Belgian fries!

Posted on May 1, 2011 by

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Belgium. A tiny country in the middle of Europe with 9,5 million inhabitants or so. It is known for its complicated governmental structure and for recently having broken the world record for longest government formation period. On a brighter note, the country is also associated with chocolate, beer and waffles. One aspect of its culinary heritage, however, remains unacknowledged most of the time: French fries (i.e. chips, for Brits out there and, more relevantly, frites/frietjes in French/Dutch). The name is rather misleading, but French fries are a truly national dish in Belgium. Everywhere fry stands can be found and almost every family owns a frying pot. While some people argue that fries are French, the fact that there is no fry culture South of Paris provides enough evidence to prove that fries are more closely intertwined with Belgium than with France. A document of 1781 entitled: ‘Curiosités de la table dans le pays bas Belgique’ (Curiosities of the table in the Belgian lowcountries), moreover, describes how the poor population of Namen, a city East of Brussels, daily went to the river Meuse, to catch some fish. However, when the river was frozen in winter, potatoes were cut in the shape of small and thin fishes and were fried in a pot with boiling oil. This practice is said to have already existed in the 1680s.[1]

Belgium thus has a long fry tradition. Frying stands appeared at fairs or in big commercial streets in the 1840s. Back then, fries were considered a rare treat due to their high price. From 1875 onwards, fries could be bought in the vicinity of every reasonably sized railway station, industrial plant or sports event. Frying stands existed in different shapes. Around 1900, a transportable cart with a pot of boiling oil was the simplest form, while selling fries from a window of a private house was more advanced. Fries were appreciated in among all social classes – even King Leopold II (1835-1909) allegedly enjoyed eating them. [2]

During the first half of the 20th century, the ‘frietkoten’, ‘fritures’ or fry shacks appeared. These shacks offer rudimentary protection against the elements for clients or even contain a real seating area. They can only be found in Belgium, in some parts of Northern France and in the most Southern provinces of the Netherlands. Although the shacks can hardly be considered an aesthetic addition to the landscape, their culinary importance should not be underestimated. Nowadays fries can be bought both in shacks and in establishments that resemble snack bars. There are by consequence several degrees of luxury to be found among the approximately 5000 frietkoten or fritures in Belgium. This implies that literally each village or town has at least one frietkot at its disposal.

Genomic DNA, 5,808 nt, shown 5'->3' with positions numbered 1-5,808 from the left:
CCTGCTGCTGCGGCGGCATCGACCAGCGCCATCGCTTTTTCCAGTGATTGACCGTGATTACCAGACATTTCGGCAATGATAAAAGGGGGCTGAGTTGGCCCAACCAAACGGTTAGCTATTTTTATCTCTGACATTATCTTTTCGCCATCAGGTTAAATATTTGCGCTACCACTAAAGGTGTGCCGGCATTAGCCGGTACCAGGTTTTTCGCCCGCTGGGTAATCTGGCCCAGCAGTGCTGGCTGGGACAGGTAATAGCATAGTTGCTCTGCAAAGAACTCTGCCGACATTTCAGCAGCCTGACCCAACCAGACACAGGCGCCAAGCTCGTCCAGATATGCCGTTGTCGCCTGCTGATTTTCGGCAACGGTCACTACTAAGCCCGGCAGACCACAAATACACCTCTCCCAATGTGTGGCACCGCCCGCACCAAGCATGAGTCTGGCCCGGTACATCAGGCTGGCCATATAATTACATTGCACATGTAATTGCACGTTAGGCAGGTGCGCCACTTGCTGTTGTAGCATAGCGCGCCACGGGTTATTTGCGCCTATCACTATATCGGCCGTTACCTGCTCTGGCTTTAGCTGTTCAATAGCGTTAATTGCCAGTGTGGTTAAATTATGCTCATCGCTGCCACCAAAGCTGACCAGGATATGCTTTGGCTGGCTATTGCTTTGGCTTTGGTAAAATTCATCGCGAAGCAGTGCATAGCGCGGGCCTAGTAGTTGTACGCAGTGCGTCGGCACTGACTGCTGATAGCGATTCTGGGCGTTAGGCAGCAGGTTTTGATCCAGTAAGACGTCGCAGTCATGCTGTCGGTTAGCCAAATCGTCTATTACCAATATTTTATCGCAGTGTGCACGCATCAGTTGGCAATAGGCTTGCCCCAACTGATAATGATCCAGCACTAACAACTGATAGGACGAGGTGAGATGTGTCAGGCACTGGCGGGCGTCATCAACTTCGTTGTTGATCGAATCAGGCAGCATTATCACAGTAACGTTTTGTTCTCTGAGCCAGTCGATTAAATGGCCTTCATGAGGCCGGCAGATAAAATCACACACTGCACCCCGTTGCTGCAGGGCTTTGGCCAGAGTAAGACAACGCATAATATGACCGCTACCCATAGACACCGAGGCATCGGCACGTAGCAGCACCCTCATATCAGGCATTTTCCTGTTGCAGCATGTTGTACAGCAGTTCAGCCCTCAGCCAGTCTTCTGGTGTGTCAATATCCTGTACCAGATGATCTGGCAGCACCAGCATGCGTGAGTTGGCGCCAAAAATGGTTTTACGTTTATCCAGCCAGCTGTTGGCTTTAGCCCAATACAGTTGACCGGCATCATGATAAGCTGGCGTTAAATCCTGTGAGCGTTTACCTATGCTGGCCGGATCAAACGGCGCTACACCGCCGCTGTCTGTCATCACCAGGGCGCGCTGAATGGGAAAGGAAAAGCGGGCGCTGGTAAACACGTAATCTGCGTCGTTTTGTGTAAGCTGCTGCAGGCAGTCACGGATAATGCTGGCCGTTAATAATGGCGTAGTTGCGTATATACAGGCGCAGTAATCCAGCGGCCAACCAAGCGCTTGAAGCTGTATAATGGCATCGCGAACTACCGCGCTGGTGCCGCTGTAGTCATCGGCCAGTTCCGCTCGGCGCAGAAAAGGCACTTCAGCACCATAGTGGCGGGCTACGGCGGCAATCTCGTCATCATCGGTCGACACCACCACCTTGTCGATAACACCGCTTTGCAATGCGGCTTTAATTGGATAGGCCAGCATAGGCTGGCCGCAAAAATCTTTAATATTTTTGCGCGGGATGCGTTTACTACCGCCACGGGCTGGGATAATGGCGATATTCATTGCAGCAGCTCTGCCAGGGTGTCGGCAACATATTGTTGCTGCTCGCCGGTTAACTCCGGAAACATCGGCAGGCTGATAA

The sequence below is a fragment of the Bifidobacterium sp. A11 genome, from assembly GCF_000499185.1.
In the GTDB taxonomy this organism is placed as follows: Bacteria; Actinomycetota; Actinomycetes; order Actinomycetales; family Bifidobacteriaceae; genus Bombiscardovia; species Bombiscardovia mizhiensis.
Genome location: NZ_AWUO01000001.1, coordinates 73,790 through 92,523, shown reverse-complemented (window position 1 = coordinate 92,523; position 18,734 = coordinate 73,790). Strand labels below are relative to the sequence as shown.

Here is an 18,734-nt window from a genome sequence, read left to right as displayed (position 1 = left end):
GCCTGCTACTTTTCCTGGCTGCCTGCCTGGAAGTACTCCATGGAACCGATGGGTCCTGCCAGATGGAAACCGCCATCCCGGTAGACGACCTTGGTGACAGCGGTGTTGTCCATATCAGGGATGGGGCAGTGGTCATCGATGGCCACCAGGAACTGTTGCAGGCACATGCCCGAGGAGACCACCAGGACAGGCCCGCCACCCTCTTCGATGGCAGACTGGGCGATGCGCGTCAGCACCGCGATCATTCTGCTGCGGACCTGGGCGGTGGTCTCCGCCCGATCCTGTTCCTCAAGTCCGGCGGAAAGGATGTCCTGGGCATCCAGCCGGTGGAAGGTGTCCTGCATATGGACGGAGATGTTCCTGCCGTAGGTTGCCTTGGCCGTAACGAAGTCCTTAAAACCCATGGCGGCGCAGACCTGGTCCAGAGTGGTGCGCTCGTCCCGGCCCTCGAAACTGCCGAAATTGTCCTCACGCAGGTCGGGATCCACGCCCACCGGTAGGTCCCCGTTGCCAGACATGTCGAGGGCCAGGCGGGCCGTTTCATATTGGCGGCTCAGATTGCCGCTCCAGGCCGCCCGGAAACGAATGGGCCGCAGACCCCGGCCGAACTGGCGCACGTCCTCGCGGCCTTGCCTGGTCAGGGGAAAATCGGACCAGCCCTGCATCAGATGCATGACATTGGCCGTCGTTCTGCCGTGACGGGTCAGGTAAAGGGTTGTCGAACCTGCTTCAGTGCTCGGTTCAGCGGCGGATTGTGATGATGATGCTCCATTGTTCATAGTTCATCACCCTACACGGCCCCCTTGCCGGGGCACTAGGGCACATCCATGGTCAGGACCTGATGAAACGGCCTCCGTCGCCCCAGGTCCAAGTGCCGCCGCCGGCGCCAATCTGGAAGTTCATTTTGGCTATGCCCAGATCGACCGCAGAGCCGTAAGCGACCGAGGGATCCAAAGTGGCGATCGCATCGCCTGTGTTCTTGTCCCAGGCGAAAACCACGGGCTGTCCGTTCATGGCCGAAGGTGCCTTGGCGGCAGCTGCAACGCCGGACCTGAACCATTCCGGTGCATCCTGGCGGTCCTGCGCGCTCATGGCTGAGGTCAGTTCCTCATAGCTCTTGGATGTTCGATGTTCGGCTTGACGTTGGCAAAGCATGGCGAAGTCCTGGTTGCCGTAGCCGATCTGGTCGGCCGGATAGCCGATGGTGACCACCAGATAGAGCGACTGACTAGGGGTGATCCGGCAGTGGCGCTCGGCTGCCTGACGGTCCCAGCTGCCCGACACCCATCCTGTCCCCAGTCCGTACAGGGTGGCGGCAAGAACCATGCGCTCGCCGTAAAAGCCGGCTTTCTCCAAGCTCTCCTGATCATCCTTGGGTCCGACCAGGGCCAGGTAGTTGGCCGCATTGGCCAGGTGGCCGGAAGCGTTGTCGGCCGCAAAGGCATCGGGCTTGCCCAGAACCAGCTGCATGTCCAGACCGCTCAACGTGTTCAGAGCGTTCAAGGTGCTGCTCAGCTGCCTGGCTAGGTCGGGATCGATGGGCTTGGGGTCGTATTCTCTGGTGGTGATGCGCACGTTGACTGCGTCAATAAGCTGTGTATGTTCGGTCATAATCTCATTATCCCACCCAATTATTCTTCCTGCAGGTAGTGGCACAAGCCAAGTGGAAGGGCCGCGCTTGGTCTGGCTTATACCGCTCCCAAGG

As a Belgian abroad, it is a very big source of frustration that authentic fries cannot be found. You can, of course, buy fries in one of the many fast food restaurants, but these are only pale reflections of what fries really are ought to be. Now, why is that? Traditional Belgian fries are generally thicker than their counterparts sold in fast food restaurants (not as thick as their British version, however) and are hand cut. They are also fried twice; the first time the temperature of the grease should be 160 degrees Celsius, while the second time it should be 180 degrees. When they have obtained a nice golden colour, they are served with salt and preferably with mayonnaise. [3] So, do yourself a pleasure, whenever you are in Belgium, ask around for the best frietkot or friture in town and get yourself a nice pack of fries. It will be worth you while.

 Friedel Geeraert

[1] Nationaal verbond van frituristen, ‘Historiek van de friet’, http://www.navefri-unafri.be/_nederlands/teksten.asp?nr=93&menu=Interessant, last accessed April 26, 2011.

[2] Jacobs, M. & Scholliers, P., ‘Nieuwe smaken, andere gewoonten en duurzame geneugten in de negentiende en twintigste eeuw. Uit eten gaan in België en Nederland ge(her)formuleerd’ in Buitenshuis eten in de Lage Landen sinds 1800, M. Jacobs & P. Scholliers (eds.), Brussel, 2002, 14.

[3] Scholliers, P., Food culture in Belgium (Food culture around the world), Westport, 2009, 130-133.

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